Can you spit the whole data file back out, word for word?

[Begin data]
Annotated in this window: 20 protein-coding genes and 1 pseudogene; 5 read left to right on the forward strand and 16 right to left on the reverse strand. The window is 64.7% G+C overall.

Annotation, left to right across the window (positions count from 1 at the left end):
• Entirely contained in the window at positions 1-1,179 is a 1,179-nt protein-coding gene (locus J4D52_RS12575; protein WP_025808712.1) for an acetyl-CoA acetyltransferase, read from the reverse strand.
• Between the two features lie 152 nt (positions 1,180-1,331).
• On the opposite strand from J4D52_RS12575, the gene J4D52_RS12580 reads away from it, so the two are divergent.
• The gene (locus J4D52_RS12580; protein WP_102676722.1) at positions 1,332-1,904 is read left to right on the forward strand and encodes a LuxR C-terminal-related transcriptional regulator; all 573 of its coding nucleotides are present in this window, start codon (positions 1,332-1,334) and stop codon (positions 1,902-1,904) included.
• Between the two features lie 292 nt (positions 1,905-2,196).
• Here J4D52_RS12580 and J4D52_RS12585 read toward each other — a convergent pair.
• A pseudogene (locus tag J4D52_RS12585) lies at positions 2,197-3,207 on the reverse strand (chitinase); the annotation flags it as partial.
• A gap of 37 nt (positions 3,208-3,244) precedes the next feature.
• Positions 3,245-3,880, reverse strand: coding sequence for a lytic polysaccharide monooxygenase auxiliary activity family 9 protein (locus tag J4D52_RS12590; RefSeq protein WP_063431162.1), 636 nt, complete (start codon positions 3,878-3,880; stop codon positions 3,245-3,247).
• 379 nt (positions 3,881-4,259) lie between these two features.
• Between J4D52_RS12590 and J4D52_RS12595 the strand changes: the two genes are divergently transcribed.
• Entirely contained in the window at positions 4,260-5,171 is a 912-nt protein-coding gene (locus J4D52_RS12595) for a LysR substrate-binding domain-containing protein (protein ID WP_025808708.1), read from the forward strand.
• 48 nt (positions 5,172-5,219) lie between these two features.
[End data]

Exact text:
Annotated in this window: 20 protein-coding genes and 1 pseudogene; 5 read left to right on the forward strand and 16 right to left on the reverse strand. The window is 64.7% G+C overall.

Annotation, left to right across the window (positions count from 1 at the left end):
• Entirely contained in the window at positions 1-1,179 is a 1,179-nt protein-coding gene (locus J4D52_RS12575; protein WP_025808712.1) for an acetyl-CoA acetyltransferase, read from the reverse strand.
• Between the two features lie 152 nt (positions 1,180-1,331).
• On the opposite strand from J4D52_RS12575, the gene J4D52_RS12580 reads away from it, so the two are divergent.
• The gene (locus J4D52_RS12580; protein WP_102676722.1) at positions 1,332-1,904 is read left to right on the forward strand and encodes a LuxR C-terminal-related transcriptional regulator; all 573 of its coding nucleotides are present in this window, start codon (positions 1,332-1,334) and stop codon (positions 1,902-1,904) included.
• Between the two features lie 292 nt (positions 1,905-2,196).
• Here J4D52_RS12580 and J4D52_RS12585 read toward each other — a convergent pair.
• A pseudogene (locus tag J4D52_RS12585) lies at positions 2,197-3,207 on the reverse strand (chitinase); the annotation flags it as partial.
• A gap of 37 nt (positions 3,208-3,244) precedes the next feature.
• Positions 3,245-3,880, reverse strand: coding sequence for a lytic polysaccharide monooxygenase auxiliary activity family 9 protein (locus tag J4D52_RS12590; RefSeq protein WP_063431162.1), 636 nt, complete (start codon positions 3,878-3,880; stop codon positions 3,245-3,247).
• 379 nt (positions 3,881-4,259) lie between these two features.
• Between J4D52_RS12590 and J4D52_RS12595 the strand changes: the two genes are divergently transcribed.
• Entirely contained in the window at positions 4,260-5,171 is a 912-nt protein-coding gene (locus J4D52_RS12595) for a LysR substrate-binding domain-containing protein (protein ID WP_025808708.1), read from the forward strand.
• 48 nt (positions 5,172-5,219) lie between these two features.